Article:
November 2016 – Sorry – Not the Hardest Word

Author: Mitchells Roberton
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The Apologies (Scotland) Act 2016 (“the Act”) will be fully in force by the middle of next month (just in time for Christmas).

What is the Act for?

The Parliamentary Policy Memorandum relating to the Act sets out the policy aims of the Act as follows (with paragraphing added):

  • “There appears to be an entrenched culture in Scotland and elsewhere that offering an apology when something has gone wrong is perceived as a sign of weakness. There is also a fear that an acknowledgement of fault can, in some circumstances, lead to litigation.
  • At the same time, however, it has been found that, in many cases, what a complainer most wants is an apology, recognition of the situation, and an assurance that the circumstances leading to the situation will be reviewed and improved.
  • The Bill seeks to address this situation by legislating to remove the possibility of an apology being used as evidence of liability in certain civil legal proceedings.”

Before the Act did an apology determine liability? 

  • The short answer is no.
  • But, before the Act, if an accident occurred or something went wrong and the person responsible said “sorry” (in one way or another) that might prove relevant in a court case as pinning legal liability on them. An awareness of that possibility tended to make people reluctant to say anything which might be taken to be an apology.

A bit more on the policy behind the Act 

  • The main aim of the Act is to stop apologies being used as evidence in a court case. But the Act has wider aims. It is intended to dispel the notion that by apologising  a person is more likely to face litigation and to get away from the idea that the making of an apology could be viewed unfavourably, perhaps suggesting weakness on the part of the apology maker.
  • In providing legal protection to an expression of apology, it is hoped that the Act will reduce the inhibitions about apologising that many people currently feel.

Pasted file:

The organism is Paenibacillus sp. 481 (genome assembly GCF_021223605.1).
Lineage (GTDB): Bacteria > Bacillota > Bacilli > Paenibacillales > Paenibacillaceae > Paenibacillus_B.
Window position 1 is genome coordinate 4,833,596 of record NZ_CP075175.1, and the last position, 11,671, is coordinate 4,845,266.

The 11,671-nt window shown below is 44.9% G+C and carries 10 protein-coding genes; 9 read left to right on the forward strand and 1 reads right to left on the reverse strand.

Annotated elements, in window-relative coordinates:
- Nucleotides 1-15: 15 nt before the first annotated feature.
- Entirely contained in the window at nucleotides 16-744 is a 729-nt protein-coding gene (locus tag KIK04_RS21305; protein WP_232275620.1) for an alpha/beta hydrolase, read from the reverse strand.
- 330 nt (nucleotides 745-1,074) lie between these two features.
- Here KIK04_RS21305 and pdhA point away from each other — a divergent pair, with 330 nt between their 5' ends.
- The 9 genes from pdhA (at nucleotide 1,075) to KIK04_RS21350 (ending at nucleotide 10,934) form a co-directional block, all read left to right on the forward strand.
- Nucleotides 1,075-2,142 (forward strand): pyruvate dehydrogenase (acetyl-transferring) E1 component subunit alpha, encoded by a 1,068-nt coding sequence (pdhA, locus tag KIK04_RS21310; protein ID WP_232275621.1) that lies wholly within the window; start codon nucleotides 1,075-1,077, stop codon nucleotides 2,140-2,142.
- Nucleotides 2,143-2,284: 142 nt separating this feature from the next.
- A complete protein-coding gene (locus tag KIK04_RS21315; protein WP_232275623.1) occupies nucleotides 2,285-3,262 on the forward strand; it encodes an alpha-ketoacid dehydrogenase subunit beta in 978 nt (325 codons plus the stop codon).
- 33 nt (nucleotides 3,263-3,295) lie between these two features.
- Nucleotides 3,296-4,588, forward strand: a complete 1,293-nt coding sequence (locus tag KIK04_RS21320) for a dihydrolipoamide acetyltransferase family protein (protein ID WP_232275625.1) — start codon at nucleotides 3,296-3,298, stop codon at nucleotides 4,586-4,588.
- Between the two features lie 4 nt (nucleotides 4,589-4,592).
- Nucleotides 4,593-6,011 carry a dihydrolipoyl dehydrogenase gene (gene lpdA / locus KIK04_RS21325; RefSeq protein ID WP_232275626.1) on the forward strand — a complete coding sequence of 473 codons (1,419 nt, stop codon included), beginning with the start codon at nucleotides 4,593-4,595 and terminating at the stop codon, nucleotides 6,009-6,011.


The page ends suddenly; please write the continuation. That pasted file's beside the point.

• It is also hoped that this change in approach will, over time, create a less confrontational climate and promote co-operation and openness, along with a greater willingness to learn from previous incidents. It is expected that it will lead to a reduction in the number of potential pursuers inclined to litigate, where a sufficient apology has been provided, and bring closure to complainants.
  • The Act will not, however, prevent anyone from pursuing litigation or seeking redress by other routes.

What does the Act actually say?

  • The Act defines an “apology” like this:

“any statement made by or on behalf of a person which indicates that the person is sorry about, or regrets, an act, omission or outcome and includes any part of the statement which contains an undertaking to look at the circumstances giving rise to the act, omission or outcome with a view to preventing a recurrence.”

  • And section 1 of the Act restricts the use of apologies made outside legal proceedings from being used in “legal proceedings” as evidence when it comes to establishing liability. It also prohibits such apologies being used in any other way in legal proceedings “to the prejudice of the person by or on behalf of whom the apology was made”.
  • An apology may be written or oral and made by an individual or on behalf of an organisation and includes an apology made “on the spot” or after careful deliberation.

What counts as “legal proceedings”? 

  • The Act applies to all legal proceedings subject to various exceptions the main exceptions being:
  • criminal proceedings;
  • inquiries which the Scottish Ministers cause to be held under the Inquiries Act 2005 into e.g. particular events have caused, or are capable of causing, public concern;
  • proceedings under the Children’s Hearings (Scotland) Act 2011;
  • inquiries under the Inquiries into Fatal Accidents and Sudden Deaths etc. (Scotland) Act 2016; and
  • defamation proceedings.

Explanation for two of the exceptions

  • Two of the exceptions listed above call for some explanation:
  • There is an exception for fatal accident inquiries to take account of the public interest in ensuring that all relevant evidence may be led and hence that the sheriff‘s determination can set out fully the circumstances of the death.
  • The Defamation Act 1996 contains an “offer to make amends”‖procedure whereby a person who has published a statement alleged to be defamatory of another can offer to make amends involving a “suitable correction of the statement complained of and a sufficient apology to the aggrieved party”.
  • The making of such an “offer of amends” can be relevant to subsequent court proceedings: it may be relied upon in a defence to defamation proceedings, and may also be relevant to the amount of any award. Accordingly, defamation proceedings are excluded for the ambit of the 2016 Act.

Note: This material is for information purposes only and does not constitute any form of advice or recommendation by us. You should not rely upon it in making any decisions or taking or refraining from taking any action. If you would like us to advise you on any of the matters covered in this material, please contact Paul Neilly:

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